Good things are happening in the effort to develop a prime stretch of land on Fort Crook Road but the details cannot yet be released, Mayor Rita Sanders said Friday.
Sanders said talks are ongoing between the city and Omaha-based Lockwood Development, the company chosen to develop a 33-acre site at Fort Crook and Cornhusker roads formerly occupied by the Coreslab concrete block company.
“I’ve heard good things about who might be going in there, but it’s their announcement to make so I dare not say who they’re talking to, but I know they’re trying to finalize all of that,” Sanders said. “It’s positive.”
Bellevue Planning Director Chris Shewchuk said a meeting took place recently between himself and Deputy City Attorney Tim Buckley, along with representatives of Lockwood.
Shewchuk said the talks focused on doing what is necessary to secure Tax Increment Financing, a tax benefit commonly awarded to developers who build in blighted areas.
Lockwood holds a purchase agreement with the city that gives the company until July 31 to decide whether it wishes to buy a 33-acre city-owned site at the northwest corner of Fort Crook and Cornhusker roads. The sale price is $2.65 million.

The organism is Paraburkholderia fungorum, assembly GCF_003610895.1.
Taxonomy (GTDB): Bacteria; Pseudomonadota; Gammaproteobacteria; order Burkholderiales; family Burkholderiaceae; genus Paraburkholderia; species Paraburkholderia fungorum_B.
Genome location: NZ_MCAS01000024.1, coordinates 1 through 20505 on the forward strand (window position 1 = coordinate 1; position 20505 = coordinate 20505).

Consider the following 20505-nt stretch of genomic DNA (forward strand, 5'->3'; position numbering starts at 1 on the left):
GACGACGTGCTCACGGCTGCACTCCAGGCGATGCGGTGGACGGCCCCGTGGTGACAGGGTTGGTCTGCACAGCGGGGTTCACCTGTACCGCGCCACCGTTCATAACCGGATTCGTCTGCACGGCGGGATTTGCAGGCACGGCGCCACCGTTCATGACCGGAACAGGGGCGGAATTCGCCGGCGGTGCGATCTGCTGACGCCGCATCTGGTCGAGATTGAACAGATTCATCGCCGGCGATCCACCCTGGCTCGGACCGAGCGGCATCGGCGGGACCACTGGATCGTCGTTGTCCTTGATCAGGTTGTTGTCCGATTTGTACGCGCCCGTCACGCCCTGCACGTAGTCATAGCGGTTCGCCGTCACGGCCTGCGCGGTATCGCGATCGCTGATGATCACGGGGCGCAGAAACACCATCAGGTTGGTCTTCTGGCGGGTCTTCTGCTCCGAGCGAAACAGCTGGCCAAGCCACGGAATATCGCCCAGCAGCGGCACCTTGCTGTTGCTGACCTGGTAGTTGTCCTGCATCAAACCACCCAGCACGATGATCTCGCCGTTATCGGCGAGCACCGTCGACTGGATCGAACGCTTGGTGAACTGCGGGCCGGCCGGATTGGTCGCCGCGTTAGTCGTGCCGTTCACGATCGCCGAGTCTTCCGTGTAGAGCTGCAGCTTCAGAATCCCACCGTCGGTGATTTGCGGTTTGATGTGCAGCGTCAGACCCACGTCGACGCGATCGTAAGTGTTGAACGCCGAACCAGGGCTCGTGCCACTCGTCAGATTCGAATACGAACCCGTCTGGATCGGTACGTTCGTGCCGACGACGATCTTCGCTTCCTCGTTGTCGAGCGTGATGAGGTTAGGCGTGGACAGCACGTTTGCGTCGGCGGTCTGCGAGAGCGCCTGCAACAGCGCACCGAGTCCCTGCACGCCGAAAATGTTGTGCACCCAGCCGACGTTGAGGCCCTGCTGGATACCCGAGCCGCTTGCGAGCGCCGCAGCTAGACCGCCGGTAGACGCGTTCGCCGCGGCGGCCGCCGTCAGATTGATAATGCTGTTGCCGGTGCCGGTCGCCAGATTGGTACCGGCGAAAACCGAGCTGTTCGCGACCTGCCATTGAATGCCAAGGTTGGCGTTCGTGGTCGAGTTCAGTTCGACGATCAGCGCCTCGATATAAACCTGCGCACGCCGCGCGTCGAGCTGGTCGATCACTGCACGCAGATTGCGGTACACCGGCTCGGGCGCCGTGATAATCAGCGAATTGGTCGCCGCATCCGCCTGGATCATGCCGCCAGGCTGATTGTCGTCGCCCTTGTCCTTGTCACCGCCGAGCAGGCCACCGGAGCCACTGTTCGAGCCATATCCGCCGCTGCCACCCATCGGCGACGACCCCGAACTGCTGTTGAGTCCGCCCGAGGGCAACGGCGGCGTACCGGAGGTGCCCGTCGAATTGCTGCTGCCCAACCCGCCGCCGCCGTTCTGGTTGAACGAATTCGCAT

The agreement was inked last October and gave Chip James, owner of Lockwood Development, nine months to decide whether he could make something happen at the site.
Lockwood has developed several successful strip-mall type developments throughout the greater Omaha area, and Sanders has said she is condident the company will bring an attractive development to Bellevue.
Applying for TIF monies was expected since Lockwood Development made receipt of that tax incentive a key requirement of moving ahead with the sale.
TIF allows developers to redirect property tax payments that would have been due on improvements to land or to existing buildings. The additional property tax dollars generated by the improvements, instead of being paid to government entities, are used instead to retire infrastructure costs associated with making the improvements.
The first step in the process is submitting a development plan, something that Sanders said is pending.
“There’s a discussion about it, so that’s great,” she said. “Once that comes forward we can vote on it.”
Before the council can grant TIF it must declare the target area as blighted, a designation that often stirs controversy among owners of neighboring properties who fear the description will reduce their property values.
The agreement with the city poses little risk for Lockwood.
The company was required to place $10,000 into an interest-bearing account as an earnest deposit but will get that amount back — together with interest earned — if it decides not to buy the land.
The city purchased the property for $1.5 million in 2006.
Another $1 million in state funds was invested in the property’s cleanup after being vacated by Coreslab, a concrete block company.